A trashy murder-mystery set in Paris porn circles of the 1970s calls to mind De Palma’s signature flourishes

knife heart c ella herme

Source: Ella Herme

‘Knife + Heart’

Dir: Yann Gonzalez. France/Mexico/Switzerland. 2018. 100mins.

A film drunk on its own trashy, lurid aesthetic, Knife + Heart (Un Couteau Dans Le Coeur) has style to burn but not as much sense. Director Yann Gonzalez (You And The Night) crafts a murder mystery which is equal parts melodrama and camp, with a dash of exploitation thrown in as well, and while one shouldn’t expect realism or restraint for a movie set in Paris’ low-rent porn world of the late 1970s, the proceedings get progressively loopier and more unsatisfying with each reel.

A moody whodunit with a dream logic that can frustrate anyone looking for a more straightforward crime story

Making the move from Critics’ Week to the Official Competition, Gonzalez could see festival play and international distribution for Knife + Heart, which stars Vanessa Paradis. The movie’s nodding references to garish thriller filmmakers such as Brian De Palma should attract cinephiles, although mainstream crowds could be scared off.

Paradis is Anne, a producer of gay porn who works in Paris in 1979, nursing a broken heart because her editor Lois (Kate Moran) has ended their romantic relationship. But soon, Anne realises she has graver problems: an unidentified serial killer seems to be stalking her company of actors, murdering them one by one in graphic fashion.

Gonzalez, cinematographer Simon Beaufils and composer M83 (fronted by Gonzalez’s brother Anthony) conspire to make a moody whodunit with a dream logic that can frustrate anyone looking for a more straightforward crime story. In Knife + Heart, the investigation is given equal heft as Anne’s romantic woes and her company’s attempt to make their latest porn, although eventually these disparate strands will (somewhat) come together.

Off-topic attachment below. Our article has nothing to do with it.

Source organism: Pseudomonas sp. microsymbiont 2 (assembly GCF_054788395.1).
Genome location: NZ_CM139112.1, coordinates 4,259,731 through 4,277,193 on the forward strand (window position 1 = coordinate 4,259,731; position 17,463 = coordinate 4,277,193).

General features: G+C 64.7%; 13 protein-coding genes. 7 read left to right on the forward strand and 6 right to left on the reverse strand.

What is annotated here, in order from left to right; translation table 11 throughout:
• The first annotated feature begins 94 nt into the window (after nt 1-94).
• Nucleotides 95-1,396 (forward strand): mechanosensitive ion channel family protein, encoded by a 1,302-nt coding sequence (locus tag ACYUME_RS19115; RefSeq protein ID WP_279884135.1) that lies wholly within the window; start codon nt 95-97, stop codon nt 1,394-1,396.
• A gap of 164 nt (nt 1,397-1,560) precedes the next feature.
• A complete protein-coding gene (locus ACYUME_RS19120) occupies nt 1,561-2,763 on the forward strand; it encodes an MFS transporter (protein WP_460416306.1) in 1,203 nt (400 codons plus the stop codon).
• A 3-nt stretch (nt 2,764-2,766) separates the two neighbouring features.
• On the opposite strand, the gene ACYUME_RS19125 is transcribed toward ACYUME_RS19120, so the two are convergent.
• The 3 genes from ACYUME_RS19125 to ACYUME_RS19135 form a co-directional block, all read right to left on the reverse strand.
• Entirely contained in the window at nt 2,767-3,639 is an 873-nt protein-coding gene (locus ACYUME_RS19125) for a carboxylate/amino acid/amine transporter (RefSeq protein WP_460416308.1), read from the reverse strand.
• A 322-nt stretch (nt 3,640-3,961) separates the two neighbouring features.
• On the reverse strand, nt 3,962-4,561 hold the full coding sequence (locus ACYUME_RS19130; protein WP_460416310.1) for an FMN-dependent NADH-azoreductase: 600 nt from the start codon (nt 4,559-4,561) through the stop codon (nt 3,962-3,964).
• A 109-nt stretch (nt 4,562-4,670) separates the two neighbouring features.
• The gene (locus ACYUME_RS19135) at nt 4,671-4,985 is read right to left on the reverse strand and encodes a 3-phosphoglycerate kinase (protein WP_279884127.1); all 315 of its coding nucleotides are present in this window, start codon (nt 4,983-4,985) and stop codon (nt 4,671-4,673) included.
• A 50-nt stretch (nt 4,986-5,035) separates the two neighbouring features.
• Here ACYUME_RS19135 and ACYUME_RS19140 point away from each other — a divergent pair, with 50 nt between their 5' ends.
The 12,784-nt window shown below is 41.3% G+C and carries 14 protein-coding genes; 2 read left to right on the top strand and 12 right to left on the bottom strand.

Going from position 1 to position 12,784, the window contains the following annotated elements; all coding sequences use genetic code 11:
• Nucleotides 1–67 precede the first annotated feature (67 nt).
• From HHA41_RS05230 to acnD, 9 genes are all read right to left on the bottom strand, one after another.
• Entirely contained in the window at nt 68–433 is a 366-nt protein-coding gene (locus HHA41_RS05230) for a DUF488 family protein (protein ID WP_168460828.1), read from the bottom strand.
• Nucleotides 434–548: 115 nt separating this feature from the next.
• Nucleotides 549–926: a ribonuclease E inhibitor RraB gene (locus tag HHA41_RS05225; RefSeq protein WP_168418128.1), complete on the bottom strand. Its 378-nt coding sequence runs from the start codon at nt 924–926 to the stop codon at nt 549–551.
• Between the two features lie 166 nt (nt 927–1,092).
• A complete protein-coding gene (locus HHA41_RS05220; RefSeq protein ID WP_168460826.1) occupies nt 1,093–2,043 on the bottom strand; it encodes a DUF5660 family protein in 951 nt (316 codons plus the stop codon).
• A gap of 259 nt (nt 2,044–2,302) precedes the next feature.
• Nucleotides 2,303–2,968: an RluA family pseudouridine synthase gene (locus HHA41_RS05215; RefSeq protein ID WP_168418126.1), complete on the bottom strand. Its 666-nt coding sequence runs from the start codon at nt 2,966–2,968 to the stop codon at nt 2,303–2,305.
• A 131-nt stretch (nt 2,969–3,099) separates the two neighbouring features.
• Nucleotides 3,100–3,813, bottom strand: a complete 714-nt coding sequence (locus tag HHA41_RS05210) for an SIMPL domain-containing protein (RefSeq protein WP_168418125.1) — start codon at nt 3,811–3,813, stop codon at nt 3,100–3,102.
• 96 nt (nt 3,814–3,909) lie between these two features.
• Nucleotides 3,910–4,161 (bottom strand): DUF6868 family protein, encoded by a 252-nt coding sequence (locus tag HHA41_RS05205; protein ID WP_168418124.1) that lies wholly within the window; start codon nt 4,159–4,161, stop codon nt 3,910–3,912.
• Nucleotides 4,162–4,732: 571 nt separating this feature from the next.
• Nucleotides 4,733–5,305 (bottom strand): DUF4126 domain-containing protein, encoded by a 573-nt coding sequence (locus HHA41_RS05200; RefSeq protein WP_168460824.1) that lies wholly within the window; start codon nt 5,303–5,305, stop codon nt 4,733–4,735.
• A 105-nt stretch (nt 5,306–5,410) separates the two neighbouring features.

The film’s immutable take-it-or-leave-it ludicrousness has its bracing kicks, especially when Gonzalez stages the masked killer’s vividly violent attacks. (His weapon of choice is a dildo with a switchblade at the end.) Knife + Heart pays homage to disreputable genre films of old, not just mocking porn’s cheap production values but also the grimy pleasures of B-movie horror. Whether it’s Anne’s hip wardrobe or the flamboyantly revealed plot twists, Knife + Heart grins through its gruesome murders, revelling in the power of cinema’s pure escapism.

At some point, though, that style needs to add up to something, and Gonzalez comes up short, resolving the mystery inelegantly and failing to make Anne’s existential crisis absorbing. One suspects the filmmaker spent more time worrying about how to construct his retro split-screen suspense sequences — a clear shout-out to De Palma — than he did in developing  the human beings in those frames.

For her part, Paradis tries to flaunt Anne’s external confidence, contrasting it with the internal wreck she has become. (Anne is a hard drinker, and there are indications that she may be imbalanced.) Unfortunately, Anne’s increasingly erratic behaviour mostly just comes across as silly. Moran is appropriately enigmatic — Lois is a distant beauty whose heart Anne cannot claim — while Khaled Alouach (as a recently recruited porn actor) conveys a youthful prettiness that hints at perhaps something darker underneath. But no matter how much glee Gonzalez derives from placing his players in his gorgeously decorated house of mirrors, the solipsism of his make-believe allows little life to flourish.

Production companies: CG Cinéma, Piano, Garidi Films, ARTE France Cinéma, RTS Radio Télévision Suisse, Le Fresnoy

International sales: Kinology, festivals@kinology.eu

Producer: Charles Gillibert

Screenplay: Yann Gonzalez and Cristiano Mangione

Production design: Sidney Dubois

Editing: Raphael Lefevre

Cinematography: Simon Beaufils

Music: M83

Main cast: Vanessa Paradis, Nicolas Maury, Kate Moran, Jonathan Genet, Khaled Alouach